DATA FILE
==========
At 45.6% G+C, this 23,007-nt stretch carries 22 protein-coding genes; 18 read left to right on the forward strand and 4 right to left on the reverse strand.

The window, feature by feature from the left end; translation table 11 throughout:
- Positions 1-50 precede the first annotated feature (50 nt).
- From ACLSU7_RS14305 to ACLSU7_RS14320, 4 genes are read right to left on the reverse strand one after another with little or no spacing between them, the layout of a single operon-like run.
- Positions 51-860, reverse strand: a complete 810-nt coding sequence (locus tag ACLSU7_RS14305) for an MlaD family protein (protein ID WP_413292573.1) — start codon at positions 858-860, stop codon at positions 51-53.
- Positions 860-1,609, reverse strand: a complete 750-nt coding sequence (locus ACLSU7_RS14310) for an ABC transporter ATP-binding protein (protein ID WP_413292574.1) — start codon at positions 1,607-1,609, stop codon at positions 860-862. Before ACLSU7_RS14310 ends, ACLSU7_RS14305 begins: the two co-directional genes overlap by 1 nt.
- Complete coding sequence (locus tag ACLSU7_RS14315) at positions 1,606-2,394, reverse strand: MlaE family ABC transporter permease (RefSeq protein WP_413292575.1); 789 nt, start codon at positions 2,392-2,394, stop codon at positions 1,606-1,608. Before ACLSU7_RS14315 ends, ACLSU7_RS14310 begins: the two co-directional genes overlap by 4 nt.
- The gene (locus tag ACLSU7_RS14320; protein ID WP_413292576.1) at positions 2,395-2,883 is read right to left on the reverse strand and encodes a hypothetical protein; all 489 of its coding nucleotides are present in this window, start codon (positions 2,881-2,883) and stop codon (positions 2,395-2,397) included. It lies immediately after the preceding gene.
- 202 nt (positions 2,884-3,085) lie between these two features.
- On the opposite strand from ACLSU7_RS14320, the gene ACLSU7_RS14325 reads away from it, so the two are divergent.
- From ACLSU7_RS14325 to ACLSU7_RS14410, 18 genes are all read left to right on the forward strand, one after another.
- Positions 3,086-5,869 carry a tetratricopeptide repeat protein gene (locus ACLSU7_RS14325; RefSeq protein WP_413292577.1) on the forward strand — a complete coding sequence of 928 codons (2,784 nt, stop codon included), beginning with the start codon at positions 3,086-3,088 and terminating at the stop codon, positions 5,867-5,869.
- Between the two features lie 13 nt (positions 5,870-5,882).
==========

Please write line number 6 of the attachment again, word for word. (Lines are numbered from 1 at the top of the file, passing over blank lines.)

- Positions 860-1,609, reverse strand: a complete 750-nt coding sequence (locus ACLSU7_RS14310) for an ABC transporter ATP-binding protein (protein ID WP_413292574.1) — start codon at positions 1,607-1,609, stop codon at positions 860-862. Before ACLSU7_RS14310 ends, ACLSU7_RS14305 begins: the two co-directional genes overlap by 1 nt.